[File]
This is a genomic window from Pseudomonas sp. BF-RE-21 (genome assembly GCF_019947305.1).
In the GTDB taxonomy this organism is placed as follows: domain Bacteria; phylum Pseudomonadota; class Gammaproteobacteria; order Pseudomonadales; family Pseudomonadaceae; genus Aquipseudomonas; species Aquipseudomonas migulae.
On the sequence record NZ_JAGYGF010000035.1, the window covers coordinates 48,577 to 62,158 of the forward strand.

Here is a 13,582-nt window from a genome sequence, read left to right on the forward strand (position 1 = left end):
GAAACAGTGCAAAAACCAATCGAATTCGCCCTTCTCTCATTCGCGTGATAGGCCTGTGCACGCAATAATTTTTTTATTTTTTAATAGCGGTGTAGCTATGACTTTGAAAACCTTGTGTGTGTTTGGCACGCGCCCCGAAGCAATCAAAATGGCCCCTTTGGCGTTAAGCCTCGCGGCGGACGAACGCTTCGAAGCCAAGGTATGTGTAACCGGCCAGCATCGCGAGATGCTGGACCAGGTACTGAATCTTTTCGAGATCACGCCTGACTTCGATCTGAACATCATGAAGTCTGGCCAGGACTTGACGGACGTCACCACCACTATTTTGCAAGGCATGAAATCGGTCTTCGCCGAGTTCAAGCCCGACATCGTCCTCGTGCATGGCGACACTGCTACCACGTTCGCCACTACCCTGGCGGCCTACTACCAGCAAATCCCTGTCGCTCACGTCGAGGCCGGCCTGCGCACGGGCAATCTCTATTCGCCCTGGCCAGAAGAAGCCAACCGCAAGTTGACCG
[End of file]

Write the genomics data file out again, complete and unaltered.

This is a genomic window from Pseudomonas sp. BF-RE-21 (genome assembly GCF_019947305.1).
In the GTDB taxonomy this organism is placed as follows: domain Bacteria; phylum Pseudomonadota; class Gammaproteobacteria; order Pseudomonadales; family Pseudomonadaceae; genus Aquipseudomonas; species Aquipseudomonas migulae.
On the sequence record NZ_JAGYGF010000035.1, the window covers coordinates 48,577 to 62,158 of the forward strand.

Here is a 13,582-nt window from a genome sequence, read left to right on the forward strand (position 1 = left end):
GAAACAGTGCAAAAACCAATCGAATTCGCCCTTCTCTCATTCGCGTGATAGGCCTGTGCACGCAATAATTTTTTTATTTTTTAATAGCGGTGTAGCTATGACTTTGAAAACCTTGTGTGTGTTTGGCACGCGCCCCGAAGCAATCAAAATGGCCCCTTTGGCGTTAAGCCTCGCGGCGGACGAACGCTTCGAAGCCAAGGTATGTGTAACCGGCCAGCATCGCGAGATGCTGGACCAGGTACTGAATCTTTTCGAGATCACGCCTGACTTCGATCTGAACATCATGAAGTCTGGCCAGGACTTGACGGACGTCACCACCACTATTTTGCAAGGCATGAAATCGGTCTTCGCCGAGTTCAAGCCCGACATCGTCCTCGTGCATGGCGACACTGCTACCACGTTCGCCACTACCCTGGCGGCCTACTACCAGCAAATCCCTGTCGCTCACGTCGAGGCCGGCCTGCGCACGGGCAATCTCTATTCGCCCTGGCCAGAAGAAGCCAACCGCAAGTTGACCG